Pajama Press

Posts Tagged ‘canlit’

Canadian Children’s BookNews calls Macy McMillan and the Rainbow Goddess a “beautifully crafted and affecting novel-in-verse”

Posted on October 20th, 2017 by pajamapress

MacyMacMillan_Website“Shari Green’s beautifully crafted and affecting novel-in-verse provides a sensitive depiction of a young girl wrestling with change and learning some important life lessons in the process. The unlikely friendship that develops between Macy and her neighbour Iris (who is facing some major life changes of her own) as they bond over books and fresh-baked cookies, is heartwarming and inspiring. Even once Macy and Olivia reconcile, both girls are increasingly struck by the need to help Iris and her friend Marjorie to remember and to tell their stories. This book is a thoughtful reflection on what makes a family, the power of friendship and the sacredness of stories (our own and others).”
—Lisa Doucet

Read the full review on page 23 of the Fall 2017 issue of Canadian Children’s BookNews

Oregon Coast Youth Book Preview Center recommends Ben Says Goodbye to “parents who want to help their children deal with their friend moving away”

Posted on October 19th, 2017 by pajamapress

Ben Says Goodbye | Sarah Ellis & Kim La Fave | Pajama Press“I recommend this book for parents who want to help their children deal with their friend moving away. It shows the child taking some time to deal with his feelings and then the parents spending time with him. It ends with hope that a new friend will appear. Teachers may want this book in their library to help students realize that new friends can appear at any time.”
—Tami Harris

Click here to read the full review

Canadian Children’s BookNews calls Road Signs That Say West “an engaging story”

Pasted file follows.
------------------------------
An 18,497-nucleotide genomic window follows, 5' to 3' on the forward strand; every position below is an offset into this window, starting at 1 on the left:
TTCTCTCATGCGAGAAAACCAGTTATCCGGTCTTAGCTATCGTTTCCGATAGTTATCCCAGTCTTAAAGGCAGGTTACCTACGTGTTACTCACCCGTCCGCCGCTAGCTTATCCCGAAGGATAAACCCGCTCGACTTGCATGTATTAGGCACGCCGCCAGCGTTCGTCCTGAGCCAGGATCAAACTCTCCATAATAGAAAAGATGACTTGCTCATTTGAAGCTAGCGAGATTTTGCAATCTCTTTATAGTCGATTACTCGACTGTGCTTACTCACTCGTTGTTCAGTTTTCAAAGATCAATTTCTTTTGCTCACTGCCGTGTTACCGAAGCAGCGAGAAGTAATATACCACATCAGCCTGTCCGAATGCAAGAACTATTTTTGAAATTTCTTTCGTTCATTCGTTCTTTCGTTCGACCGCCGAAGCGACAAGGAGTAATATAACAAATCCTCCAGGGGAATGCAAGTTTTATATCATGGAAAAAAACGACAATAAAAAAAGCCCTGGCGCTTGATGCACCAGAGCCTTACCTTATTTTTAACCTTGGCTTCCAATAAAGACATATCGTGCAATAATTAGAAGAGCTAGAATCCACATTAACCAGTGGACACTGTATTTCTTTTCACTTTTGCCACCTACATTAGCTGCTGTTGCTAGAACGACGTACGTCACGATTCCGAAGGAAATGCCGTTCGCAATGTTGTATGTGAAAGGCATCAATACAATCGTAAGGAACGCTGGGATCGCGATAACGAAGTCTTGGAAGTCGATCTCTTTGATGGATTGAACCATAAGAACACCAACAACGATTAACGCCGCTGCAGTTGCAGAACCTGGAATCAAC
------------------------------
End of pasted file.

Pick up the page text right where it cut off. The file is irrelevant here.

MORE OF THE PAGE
Posted on October 18th, 2017 by pajamapress

roadsignsthatsaywest_website“…Sylvia Gunnery is able to show that the path through life has many bumps and turns along the way. She illustrates that, with good travel companions, the journey to healing and self-discovery can be very rewarding. Gunnery is sensitive, empathetic and insightful with these characters as they explore their paths.

Young teens will easily identify with the characters as they enjoy a youthful summer trip. They may also relate to the secrets the characters disclose, navigating who to trust, and the bonds of siblings and true friendship. It is an engaging story about what it means to let go of the past and align yourself with the path to your own journey in life.”
—Christie O’Sullivan

Read the full review on page 37 of the Fall 2017 issue of Canadian Children’s BookNews

Booktime praises the “beautiful” illustrations in Best Pirate

Posted on October 17th, 2017 by pajamapress

BestPirate_Website“This is the [third] book about Augusta Garrick, a gentle, helpful pirate who has proven her worth among the more traditional pirate pups….The illustrations are beautiful in the book…”

Click here to read the full review

Booktime calls The Night Lion a “beautiful book with beautiful illustrations”

Posted on October 16th, 2017 by pajamapress

TheNightLion_WebsiteThe Night Lion by Sanne Dufft is another beautiful book with wonderful illustrations….I hope to read this story over and over, and add it to my picture book buying list.”

Click here to read the full review

Vicki is “so glad” she decided to read The Theory of Hummingbirds before gifting it to a middle grade reader

Posted on October 14th, 2017 by pajamapress

TheTheoryOfHummingbirds_Website“[4 1/2 stars]…

I am giving this book as a gift to an eager middle grade reader, but I decided to read it myself before passing it along. I’m so glad I did. Michelle Kadarusman draws on personal experience to craft well a story about learning to see past the surfaces of people and situations to go deeper and achieve understanding and empathy….These messages and the intertwined insights into hummingbirds – beautiful, resilient, fiesty, all in a tiny, exquisite package – are all conveyed with a light but resonant touch.”

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CanLit for LittleCanadians praises The Theory of Hummingbirds for its characterization of “real children with strengths and challenges”

Posted on October 13th, 2017 by pajamapress